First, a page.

When you say you set out to produce a Cab that is the equal to any in the state of California, that’s saying a lot.

Quite An Endeavour

Kim Stare Wallace and Don Wallace are the second generation at Dry Creek Vineyard family winery. The winery was the first established in Dry Creek Valley after Prohibition was repealed. Today is it one of the few remaining family-owned wineries.

Endeavour is the vision of Kim and Don to grow and produce Cabernet that equals the finest in California. The estate Endeavour Vineyard is located in the Lytton Springs district of Dry Creek Valley. It is planted to take advantage of each of the different soil expressions on the property.

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The Judgment Of Dry Creek

The Judgment of Paris is a key moment in wine history, when a California wines went head to head with the best of France and came out on top. It was the vinous shot heard round the world.

We didn’t have quite as elaborate a taste challenge for Endeavour, but we did also pour a second Cabernet from a well-known producer in British Columbia. The wine from BC paled in comparison!

Endeavour is 90% Cabernet Sauvignon with a 10% dollop of Petit Verdot. It spent 20 months in French oak, 10% of which was new.

We decanted Endeavor for about 30 minutes. In the glass it is dark red with a medium-full body. The aroma explodes with a rush of berries.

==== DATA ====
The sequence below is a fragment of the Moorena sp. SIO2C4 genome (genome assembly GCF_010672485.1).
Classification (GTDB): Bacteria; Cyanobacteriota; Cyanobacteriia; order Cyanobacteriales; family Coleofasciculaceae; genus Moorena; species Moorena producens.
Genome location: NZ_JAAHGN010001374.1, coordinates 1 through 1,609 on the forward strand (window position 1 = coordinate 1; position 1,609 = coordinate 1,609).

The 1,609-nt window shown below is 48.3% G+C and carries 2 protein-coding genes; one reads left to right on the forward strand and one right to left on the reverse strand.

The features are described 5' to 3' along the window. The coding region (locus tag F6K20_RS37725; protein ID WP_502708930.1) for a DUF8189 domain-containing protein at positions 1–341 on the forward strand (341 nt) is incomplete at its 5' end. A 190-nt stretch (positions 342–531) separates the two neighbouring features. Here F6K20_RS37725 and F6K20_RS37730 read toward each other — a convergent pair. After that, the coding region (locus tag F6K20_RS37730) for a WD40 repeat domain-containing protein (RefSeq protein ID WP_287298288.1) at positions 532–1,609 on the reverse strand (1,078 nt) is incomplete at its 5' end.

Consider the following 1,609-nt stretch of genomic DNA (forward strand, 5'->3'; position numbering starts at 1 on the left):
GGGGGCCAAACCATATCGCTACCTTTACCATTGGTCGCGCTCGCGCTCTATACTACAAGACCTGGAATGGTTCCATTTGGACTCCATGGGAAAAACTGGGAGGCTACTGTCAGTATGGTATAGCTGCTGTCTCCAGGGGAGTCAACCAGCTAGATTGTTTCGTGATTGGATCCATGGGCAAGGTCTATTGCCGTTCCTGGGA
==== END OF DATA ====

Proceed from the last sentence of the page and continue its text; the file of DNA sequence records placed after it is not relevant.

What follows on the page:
On the palate it is a deep, lush wine with silky notes and a touch of cedar. The tannins are amazingly integrated for a 2013. There are extracted flavors of raspberries with plum and spice. Layers of taste dance and sing with each sip. It is a wine that is balanced from start to finish.

There were 995 cases produced and the wine was just released in June. This wine could certainly age comfortably for five or more years – but it is drinking like a champ now. Retail price is $70.

This is an Endeavour well worth undertaking!

Full disclosure: We received this wine as a marketing sample.

Monday, August 8, 2016

Woodinville Wine Country Dining: Two Recommendations

Barking Frog restaurant excels with seafood.

Here are a pair of Woodinville wine country restaurants you should be sure to visit during your next trip to Washington State.

Man Does Not Live On Wine Alone

During our visit to Woodinville, Washington, we had the chance to visit some outstanding wineries and tasting rooms. Tasting some of this country’s best fruit of the vine only stokes the hunger for delicious cuisine.